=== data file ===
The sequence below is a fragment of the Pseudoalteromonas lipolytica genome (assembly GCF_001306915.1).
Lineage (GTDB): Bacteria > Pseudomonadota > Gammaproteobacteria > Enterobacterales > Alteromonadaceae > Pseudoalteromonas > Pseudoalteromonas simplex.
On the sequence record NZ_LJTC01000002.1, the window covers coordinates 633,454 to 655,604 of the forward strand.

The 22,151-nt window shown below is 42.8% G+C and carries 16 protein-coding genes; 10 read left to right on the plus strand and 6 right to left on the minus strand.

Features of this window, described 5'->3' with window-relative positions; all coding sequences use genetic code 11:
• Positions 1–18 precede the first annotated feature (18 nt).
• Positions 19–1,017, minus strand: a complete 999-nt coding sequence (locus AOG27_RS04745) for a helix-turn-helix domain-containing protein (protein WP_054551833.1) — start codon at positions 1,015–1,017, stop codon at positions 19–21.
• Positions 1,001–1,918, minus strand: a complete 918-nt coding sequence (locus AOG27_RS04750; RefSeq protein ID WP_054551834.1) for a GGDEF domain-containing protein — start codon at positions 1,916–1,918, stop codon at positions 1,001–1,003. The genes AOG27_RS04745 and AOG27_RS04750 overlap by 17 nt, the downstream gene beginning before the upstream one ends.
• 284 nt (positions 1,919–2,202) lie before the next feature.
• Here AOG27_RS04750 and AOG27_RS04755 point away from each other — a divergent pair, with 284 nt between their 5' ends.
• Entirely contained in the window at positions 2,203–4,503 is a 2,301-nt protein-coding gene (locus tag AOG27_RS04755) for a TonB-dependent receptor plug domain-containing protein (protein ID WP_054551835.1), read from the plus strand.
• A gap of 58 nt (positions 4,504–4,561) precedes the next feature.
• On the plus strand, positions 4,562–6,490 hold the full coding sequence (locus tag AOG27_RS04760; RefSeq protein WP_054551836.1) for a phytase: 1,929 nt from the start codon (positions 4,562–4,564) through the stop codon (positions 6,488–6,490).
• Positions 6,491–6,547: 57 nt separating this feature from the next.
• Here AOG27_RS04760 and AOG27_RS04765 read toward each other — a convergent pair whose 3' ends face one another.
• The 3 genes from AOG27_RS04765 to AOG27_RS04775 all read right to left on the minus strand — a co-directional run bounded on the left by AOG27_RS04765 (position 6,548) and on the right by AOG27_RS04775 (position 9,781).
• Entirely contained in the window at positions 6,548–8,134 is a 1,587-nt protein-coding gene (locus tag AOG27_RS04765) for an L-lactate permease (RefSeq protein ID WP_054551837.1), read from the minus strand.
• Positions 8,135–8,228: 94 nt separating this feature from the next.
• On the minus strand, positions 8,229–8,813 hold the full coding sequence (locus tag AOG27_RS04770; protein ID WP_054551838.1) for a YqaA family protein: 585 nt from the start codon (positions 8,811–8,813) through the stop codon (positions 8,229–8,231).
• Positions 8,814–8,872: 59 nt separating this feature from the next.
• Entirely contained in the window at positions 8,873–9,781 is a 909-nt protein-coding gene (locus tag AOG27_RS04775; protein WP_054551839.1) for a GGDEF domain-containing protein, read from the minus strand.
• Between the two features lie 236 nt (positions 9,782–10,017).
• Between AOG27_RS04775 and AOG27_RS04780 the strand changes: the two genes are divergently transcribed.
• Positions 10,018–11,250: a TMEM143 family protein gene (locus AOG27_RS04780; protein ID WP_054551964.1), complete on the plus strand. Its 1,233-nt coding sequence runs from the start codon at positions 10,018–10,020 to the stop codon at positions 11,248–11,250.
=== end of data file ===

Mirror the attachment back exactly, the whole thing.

The sequence below is a fragment of the Pseudoalteromonas lipolytica genome (assembly GCF_001306915.1).
Lineage (GTDB): Bacteria > Pseudomonadota > Gammaproteobacteria > Enterobacterales > Alteromonadaceae > Pseudoalteromonas > Pseudoalteromonas simplex.
On the sequence record NZ_LJTC01000002.1, the window covers coordinates 633,454 to 655,604 of the forward strand.

The 22,151-nt window shown below is 42.8% G+C and carries 16 protein-coding genes; 10 read left to right on the plus strand and 6 right to left on the minus strand.

Features of this window, described 5'->3' with window-relative positions; all coding sequences use genetic code 11:
• Positions 1–18 precede the first annotated feature (18 nt).
• Positions 19–1,017, minus strand: a complete 999-nt coding sequence (locus AOG27_RS04745) for a helix-turn-helix domain-containing protein (protein WP_054551833.1) — start codon at positions 1,015–1,017, stop codon at positions 19–21.
• Positions 1,001–1,918, minus strand: a complete 918-nt coding sequence (locus AOG27_RS04750; RefSeq protein ID WP_054551834.1) for a GGDEF domain-containing protein — start codon at positions 1,916–1,918, stop codon at positions 1,001–1,003. The genes AOG27_RS04745 and AOG27_RS04750 overlap by 17 nt, the downstream gene beginning before the upstream one ends.
• 284 nt (positions 1,919–2,202) lie before the next feature.
• Here AOG27_RS04750 and AOG27_RS04755 point away from each other — a divergent pair, with 284 nt between their 5' ends.
• Entirely contained in the window at positions 2,203–4,503 is a 2,301-nt protein-coding gene (locus tag AOG27_RS04755) for a TonB-dependent receptor plug domain-containing protein (protein ID WP_054551835.1), read from the plus strand.
• A gap of 58 nt (positions 4,504–4,561) precedes the next feature.
• On the plus strand, positions 4,562–6,490 hold the full coding sequence (locus tag AOG27_RS04760; RefSeq protein WP_054551836.1) for a phytase: 1,929 nt from the start codon (positions 4,562–4,564) through the stop codon (positions 6,488–6,490).
• Positions 6,491–6,547: 57 nt separating this feature from the next.
• Here AOG27_RS04760 and AOG27_RS04765 read toward each other — a convergent pair whose 3' ends face one another.
• The 3 genes from AOG27_RS04765 to AOG27_RS04775 all read right to left on the minus strand — a co-directional run bounded on the left by AOG27_RS04765 (position 6,548) and on the right by AOG27_RS04775 (position 9,781).
• Entirely contained in the window at positions 6,548–8,134 is a 1,587-nt protein-coding gene (locus tag AOG27_RS04765) for an L-lactate permease (RefSeq protein ID WP_054551837.1), read from the minus strand.
• Positions 8,135–8,228: 94 nt separating this feature from the next.
• On the minus strand, positions 8,229–8,813 hold the full coding sequence (locus tag AOG27_RS04770; protein ID WP_054551838.1) for a YqaA family protein: 585 nt from the start codon (positions 8,811–8,813) through the stop codon (positions 8,229–8,231).
• Positions 8,814–8,872: 59 nt separating this feature from the next.
• Entirely contained in the window at positions 8,873–9,781 is a 909-nt protein-coding gene (locus tag AOG27_RS04775; protein WP_054551839.1) for a GGDEF domain-containing protein, read from the minus strand.
• Between the two features lie 236 nt (positions 9,782–10,017).
• Between AOG27_RS04775 and AOG27_RS04780 the strand changes: the two genes are divergently transcribed.
• Positions 10,018–11,250: a TMEM143 family protein gene (locus AOG27_RS04780; protein ID WP_054551964.1), complete on the plus strand. Its 1,233-nt coding sequence runs from the start codon at positions 10,018–10,020 to the stop codon at positions 11,248–11,250.